Today, fewer and fewer photos are printed. We usually see them on screen. And more and more commonly, we see them on a widescreen monitor. 16:9 screens are quite common as are 16:10. You can hardly find a 4:3 screen any more, though that is the aspect ratio of most P&S cameras. Most SLRs are 3:2, which still doesn’t fit on the widescreen monitor.
So there should be a standard tag to put in photos saying, “It’s OK to crop this photo to fill aspect ratio X:Y.” Then display programs could know to do this, instead of putting black bars at the center. Since all photos exceed the resolution of the screen by a large margin these days, there is no loss of detail to do this, in fact there is probably a gain.
One could apply this tag (or perhaps its converse, one saying, “please display the entirety of this photo without crop”) in a photo organizer program of course. It could also be applied by cameras. To do this, the camera might display a dim outline of a widescreen aspect ratio, so you can compose the shot to fit in that. Many people might decide to do this as the default, and push a button when they need the whole field of view and want to set a “don’t crop” flag. Of course you can fix this after the fact.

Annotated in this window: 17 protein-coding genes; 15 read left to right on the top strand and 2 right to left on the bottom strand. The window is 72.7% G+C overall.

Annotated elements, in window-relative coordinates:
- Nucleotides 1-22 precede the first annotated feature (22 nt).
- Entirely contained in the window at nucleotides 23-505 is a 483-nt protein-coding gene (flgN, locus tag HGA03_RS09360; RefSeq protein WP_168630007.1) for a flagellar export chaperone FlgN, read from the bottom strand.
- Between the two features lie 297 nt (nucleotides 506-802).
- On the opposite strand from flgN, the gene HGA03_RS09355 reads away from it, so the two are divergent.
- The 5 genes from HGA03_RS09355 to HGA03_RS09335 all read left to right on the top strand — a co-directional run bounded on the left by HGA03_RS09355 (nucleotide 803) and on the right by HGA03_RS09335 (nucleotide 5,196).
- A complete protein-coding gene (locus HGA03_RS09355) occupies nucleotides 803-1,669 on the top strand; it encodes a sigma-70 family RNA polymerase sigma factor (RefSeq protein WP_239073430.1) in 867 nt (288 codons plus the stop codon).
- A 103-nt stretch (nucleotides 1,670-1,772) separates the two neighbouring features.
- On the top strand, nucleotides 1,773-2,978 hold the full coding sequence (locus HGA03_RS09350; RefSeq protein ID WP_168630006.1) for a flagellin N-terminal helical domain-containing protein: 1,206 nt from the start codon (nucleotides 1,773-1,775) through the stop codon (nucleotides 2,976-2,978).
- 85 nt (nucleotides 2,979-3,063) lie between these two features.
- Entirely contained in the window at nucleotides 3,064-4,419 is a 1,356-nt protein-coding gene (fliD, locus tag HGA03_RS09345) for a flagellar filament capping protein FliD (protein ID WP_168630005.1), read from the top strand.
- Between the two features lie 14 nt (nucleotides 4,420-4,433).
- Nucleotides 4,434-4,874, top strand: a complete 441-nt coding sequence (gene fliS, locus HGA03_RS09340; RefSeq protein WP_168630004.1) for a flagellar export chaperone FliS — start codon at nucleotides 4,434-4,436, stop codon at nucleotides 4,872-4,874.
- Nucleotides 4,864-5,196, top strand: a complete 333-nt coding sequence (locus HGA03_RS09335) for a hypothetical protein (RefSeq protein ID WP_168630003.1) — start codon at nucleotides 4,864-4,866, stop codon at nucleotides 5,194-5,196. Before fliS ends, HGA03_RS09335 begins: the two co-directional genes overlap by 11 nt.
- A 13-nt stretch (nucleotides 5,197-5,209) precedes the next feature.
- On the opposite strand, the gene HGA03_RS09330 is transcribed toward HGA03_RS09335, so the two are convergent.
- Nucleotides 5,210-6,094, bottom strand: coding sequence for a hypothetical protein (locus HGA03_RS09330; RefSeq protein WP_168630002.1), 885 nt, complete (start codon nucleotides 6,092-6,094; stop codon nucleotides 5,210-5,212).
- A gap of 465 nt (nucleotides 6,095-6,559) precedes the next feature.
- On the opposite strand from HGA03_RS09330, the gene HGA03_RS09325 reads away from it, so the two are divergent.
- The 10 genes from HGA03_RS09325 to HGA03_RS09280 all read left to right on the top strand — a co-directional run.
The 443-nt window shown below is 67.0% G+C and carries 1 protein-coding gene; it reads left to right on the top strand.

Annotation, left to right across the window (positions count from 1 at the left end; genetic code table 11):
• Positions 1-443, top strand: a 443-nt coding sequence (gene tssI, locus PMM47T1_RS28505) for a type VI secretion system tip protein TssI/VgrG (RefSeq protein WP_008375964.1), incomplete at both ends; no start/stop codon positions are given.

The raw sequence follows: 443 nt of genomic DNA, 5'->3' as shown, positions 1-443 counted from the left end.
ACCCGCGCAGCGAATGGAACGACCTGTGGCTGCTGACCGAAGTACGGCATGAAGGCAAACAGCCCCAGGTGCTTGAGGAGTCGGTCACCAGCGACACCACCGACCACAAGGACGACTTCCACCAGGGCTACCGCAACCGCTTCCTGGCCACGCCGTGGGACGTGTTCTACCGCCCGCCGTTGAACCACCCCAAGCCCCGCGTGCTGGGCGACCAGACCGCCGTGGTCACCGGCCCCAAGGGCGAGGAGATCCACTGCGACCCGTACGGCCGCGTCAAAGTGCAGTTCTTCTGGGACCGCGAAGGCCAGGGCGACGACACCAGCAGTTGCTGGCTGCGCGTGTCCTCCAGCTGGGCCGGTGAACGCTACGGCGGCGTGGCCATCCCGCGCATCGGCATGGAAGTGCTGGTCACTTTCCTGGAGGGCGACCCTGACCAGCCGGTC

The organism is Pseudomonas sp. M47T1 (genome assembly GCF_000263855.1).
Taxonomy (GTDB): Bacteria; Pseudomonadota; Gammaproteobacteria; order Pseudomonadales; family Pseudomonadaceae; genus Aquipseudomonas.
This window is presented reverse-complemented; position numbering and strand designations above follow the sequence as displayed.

Should sensors just go widescreen? Probably not. The lens produces a circular image, so more square aspect ratios make sense. A widescreen sensor would be too narrow in portrait mode. In fact, there’s an argument that as sensors get cheaper, they should go circular and then the user can decide after the fact if they want landscape, portrait or some particular aspect ratio in either.
The simplest way to start this plan would be to add a “crop top/bottom to fit width” option to photo viewers. And to add a “flag this picture to not do that” command to the photo viewer. A quick run through the slideshow, tagging the few photos that can’t be expanded to fill the screen, would prepare the slideshow for showing to others, or it could be done right during the show.